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Michigan farmers talk about the future of agriculture industry

Senator Debbie Stabenow (D-MI) speaks with Jim May inside his barn in Sparta Monday afternoon.
Lindsey Smith
Michigan Radio
Senator Debbie Stabenow (D-MI) speaks with Jim May inside his barn in Sparta Monday afternoon.

U.S. Agriculture Secretary Tom Vilsack and Senator Debbie Stabenow visited a farm in West Michigan Monday to discuss how to expand the agriculture industry.

Stabenow is chairwoman the U.S. Senate Committee on Agriculture, Nutrition and Forestry.

“We all have a stake in our farmers doing well because we all have a stake in having food security, in making sure we have wholesome, American grown, Michigan grown food for us.”

Agriculture is Michigan’s second largest industry. Michigan farmers grow the most diverse crops of any state except California.

Stabenow says there’s room to grow Michigan’s agriculture industry in bio-technology. Farmers expressed concerns about finding enough workers to harvest their crops and keeping young people interested in the farming business.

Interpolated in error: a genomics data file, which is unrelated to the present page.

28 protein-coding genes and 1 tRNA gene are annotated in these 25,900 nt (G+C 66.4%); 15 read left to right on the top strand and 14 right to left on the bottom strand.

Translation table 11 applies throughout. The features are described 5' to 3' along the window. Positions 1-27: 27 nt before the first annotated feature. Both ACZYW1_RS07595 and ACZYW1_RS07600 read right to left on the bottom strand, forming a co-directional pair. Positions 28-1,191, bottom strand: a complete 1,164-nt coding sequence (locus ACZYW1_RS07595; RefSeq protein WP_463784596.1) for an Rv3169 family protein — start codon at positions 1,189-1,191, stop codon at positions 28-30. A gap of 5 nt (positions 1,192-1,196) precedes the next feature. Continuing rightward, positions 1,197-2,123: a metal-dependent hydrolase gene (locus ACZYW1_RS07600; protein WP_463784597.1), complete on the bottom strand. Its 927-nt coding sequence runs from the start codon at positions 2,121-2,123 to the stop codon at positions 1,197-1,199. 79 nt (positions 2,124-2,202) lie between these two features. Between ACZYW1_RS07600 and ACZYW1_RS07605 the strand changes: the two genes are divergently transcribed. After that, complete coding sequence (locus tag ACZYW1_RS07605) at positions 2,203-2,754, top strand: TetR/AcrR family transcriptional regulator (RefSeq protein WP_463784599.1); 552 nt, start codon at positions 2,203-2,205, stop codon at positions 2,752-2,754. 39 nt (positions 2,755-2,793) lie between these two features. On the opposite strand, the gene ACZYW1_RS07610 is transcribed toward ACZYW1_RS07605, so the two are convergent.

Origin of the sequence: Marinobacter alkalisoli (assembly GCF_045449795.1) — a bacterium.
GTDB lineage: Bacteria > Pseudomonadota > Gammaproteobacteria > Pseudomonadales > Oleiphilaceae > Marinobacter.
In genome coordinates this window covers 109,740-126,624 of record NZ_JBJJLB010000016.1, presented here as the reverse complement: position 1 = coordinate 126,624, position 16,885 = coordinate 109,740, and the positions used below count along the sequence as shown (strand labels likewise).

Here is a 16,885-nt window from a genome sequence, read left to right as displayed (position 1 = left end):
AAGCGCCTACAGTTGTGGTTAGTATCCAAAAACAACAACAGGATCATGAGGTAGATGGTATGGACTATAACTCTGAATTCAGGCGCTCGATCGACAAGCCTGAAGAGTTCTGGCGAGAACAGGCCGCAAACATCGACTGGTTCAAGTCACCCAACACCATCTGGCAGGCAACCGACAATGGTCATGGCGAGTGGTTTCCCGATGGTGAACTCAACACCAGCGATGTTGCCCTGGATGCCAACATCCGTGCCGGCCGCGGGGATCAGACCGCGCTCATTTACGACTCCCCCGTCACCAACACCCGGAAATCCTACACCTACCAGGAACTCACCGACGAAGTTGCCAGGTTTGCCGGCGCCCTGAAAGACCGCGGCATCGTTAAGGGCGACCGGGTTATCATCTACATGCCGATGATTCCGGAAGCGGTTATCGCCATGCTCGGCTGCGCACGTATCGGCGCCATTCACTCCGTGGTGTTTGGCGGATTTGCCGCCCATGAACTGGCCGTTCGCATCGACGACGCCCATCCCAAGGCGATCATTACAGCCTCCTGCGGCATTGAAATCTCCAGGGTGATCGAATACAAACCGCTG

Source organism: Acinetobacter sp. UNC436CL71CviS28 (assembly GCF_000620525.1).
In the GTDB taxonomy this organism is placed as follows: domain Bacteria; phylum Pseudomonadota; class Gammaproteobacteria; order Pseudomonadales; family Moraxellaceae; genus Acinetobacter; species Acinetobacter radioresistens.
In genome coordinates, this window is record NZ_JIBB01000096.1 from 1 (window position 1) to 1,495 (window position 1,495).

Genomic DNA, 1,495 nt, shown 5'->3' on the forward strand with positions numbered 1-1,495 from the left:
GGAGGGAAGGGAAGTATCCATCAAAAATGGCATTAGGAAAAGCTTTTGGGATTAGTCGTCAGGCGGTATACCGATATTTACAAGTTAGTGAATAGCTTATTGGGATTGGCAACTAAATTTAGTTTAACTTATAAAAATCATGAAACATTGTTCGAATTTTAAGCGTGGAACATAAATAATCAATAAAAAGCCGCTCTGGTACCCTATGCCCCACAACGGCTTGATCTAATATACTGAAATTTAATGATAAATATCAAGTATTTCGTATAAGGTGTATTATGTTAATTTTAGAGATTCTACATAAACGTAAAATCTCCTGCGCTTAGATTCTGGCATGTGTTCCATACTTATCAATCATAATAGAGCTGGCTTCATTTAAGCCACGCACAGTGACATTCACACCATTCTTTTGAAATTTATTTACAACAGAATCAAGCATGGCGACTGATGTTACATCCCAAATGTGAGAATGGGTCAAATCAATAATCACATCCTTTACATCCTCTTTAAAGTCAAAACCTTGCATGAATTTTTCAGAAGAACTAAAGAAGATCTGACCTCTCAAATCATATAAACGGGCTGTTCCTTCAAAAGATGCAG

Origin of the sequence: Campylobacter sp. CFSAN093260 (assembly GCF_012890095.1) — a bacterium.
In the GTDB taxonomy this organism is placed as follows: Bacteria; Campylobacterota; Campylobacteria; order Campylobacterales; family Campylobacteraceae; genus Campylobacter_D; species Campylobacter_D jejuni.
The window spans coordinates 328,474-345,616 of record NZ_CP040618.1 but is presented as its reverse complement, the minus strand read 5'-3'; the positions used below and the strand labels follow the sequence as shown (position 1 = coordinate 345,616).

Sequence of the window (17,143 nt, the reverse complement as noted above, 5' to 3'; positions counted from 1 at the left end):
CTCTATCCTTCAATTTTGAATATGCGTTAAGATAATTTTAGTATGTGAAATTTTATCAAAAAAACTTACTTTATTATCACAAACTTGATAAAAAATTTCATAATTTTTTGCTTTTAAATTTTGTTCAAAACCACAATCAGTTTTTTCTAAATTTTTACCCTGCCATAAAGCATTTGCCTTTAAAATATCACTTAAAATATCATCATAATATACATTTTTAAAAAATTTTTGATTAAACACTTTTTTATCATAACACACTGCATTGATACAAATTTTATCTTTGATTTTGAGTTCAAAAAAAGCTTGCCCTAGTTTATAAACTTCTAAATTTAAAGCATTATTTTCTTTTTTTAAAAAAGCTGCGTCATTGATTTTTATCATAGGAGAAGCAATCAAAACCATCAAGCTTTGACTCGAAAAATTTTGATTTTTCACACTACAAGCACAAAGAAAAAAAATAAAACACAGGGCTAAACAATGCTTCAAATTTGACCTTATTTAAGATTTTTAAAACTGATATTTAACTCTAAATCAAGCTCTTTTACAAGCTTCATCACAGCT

Vilsack anticipates this will be the best year for farm income in U.S. history. That doesn’t surprise Jim May. He hosted the gathering in his barn in Sparta. He grows apples, alfalfa, corn and soybeans on a 1,000 acre farm 20 miles north of Grand Rapids.

“Agriculture is doing things. Industry is not.”

Vilsack says there’s more demand for locally grown food and food exports.

One of the biggest challenges is finding enough low-paid seasonal workers to harvest crops. In order to get those workers into country, Vilsack says there needs to be a legal process farmers can follow.

“(A process) that gets us to a place where we actually have a stabile, secure workforce that allows us to have the people to do the work and allows us to keep food costs reasonable.”

Lindsey Smith helps lead the station'sAmplify Team. She previously served as Michigan Public's Morning News Editor, Investigative Reporter and West Michigan Reporter.
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